Outside the parliament building is a square that is full of Icelandic history. Although I remember the protests in the wake of the financial collapse in 2008-2009, I learned that it was here that the local people protested and called for the government’s resignation. Thousands of people came here, banging pots and pans, whilst throwing tomatoes and eggs at the parliament members. Apparently, this episode has been nicknamed “The Kitchenware Revolution.”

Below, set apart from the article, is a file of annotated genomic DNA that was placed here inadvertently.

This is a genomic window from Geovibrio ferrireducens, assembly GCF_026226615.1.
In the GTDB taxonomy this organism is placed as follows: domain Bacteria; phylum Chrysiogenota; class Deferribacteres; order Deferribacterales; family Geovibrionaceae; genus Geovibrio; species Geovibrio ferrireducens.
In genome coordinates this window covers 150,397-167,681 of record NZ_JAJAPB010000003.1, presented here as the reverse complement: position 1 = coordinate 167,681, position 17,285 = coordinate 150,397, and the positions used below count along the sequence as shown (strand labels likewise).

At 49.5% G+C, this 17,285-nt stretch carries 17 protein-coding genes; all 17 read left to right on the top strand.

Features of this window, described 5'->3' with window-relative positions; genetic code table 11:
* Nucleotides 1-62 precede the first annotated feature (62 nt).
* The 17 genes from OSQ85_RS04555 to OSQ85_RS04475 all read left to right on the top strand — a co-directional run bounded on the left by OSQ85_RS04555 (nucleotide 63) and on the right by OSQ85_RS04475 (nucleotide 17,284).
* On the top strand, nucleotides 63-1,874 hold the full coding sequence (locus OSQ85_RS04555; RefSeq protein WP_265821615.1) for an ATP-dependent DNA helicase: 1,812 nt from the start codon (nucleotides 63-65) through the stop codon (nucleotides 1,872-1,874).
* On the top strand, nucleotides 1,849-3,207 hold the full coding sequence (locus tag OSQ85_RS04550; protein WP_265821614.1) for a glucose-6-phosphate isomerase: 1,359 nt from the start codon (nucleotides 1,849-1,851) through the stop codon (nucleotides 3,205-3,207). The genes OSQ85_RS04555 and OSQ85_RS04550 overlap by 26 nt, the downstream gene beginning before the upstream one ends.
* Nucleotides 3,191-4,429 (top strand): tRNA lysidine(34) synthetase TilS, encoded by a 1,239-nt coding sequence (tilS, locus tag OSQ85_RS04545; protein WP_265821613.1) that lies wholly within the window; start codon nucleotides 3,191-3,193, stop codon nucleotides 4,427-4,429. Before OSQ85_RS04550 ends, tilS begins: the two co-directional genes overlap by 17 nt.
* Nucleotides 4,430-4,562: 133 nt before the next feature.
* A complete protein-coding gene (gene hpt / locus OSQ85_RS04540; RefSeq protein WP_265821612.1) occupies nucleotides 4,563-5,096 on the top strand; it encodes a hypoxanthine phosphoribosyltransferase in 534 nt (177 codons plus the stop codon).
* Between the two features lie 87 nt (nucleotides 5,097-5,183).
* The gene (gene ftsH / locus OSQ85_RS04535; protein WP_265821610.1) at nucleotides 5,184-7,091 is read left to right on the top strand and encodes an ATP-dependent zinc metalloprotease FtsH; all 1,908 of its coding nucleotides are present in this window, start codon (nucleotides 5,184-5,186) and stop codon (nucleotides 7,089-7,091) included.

A few sites later brought us to a lunch stop. I couldn’t resist more fish and chips, with locally sourced fish. We stayed a bit longer than necessary to warm up and use the loo, as well as avoid a brief sprinkle outside. As we turned left out of the restaurant, the Hallgrímskirkja Lutheran Church dominates the view at the top of the hill. I read that the Catholics built a church on a hill west of here in 1929, so the Lutherans (the state church) decided to build a larger, more prominent church. Construction began in 1945 but wasn’t finished until the 80’s. The exterior recalls the basalt columns that we saw outside of Vík; tall, rectangular columns line the side of the building from its highest to lowest points. The inside, as described by Rick Steves, is austere. I’m not sure what the word is that is more austere than austere, but please insert it here. It reminded me of the mosques in Turkey; architecturally beautiful buildings, with blank walls. Here, there was just one small stain glass, mostly hidden from view, and the other windows were clear glass. Interestingly, the end of the pews were pointy, carved wood, resembling the exterior shape of the church. As our backs faced the altar, the pipe organ crowded our view. With 5,275 pipes, it’s a lot to see. There are rows and rows of pipes, and someone was getting in some practice, playing long groaning and squealing scales. Outside of the church is a large statue of Leif Erickson. It was a gift from the US to Iceland to celebrate there 1000th anniversary of the first Althingi. It doesn’t go as far to say that he discovered America, it recognizes him for discovering Vinland. Uh, Vinland is the coast of North America, so when you make sense of that, let me know. In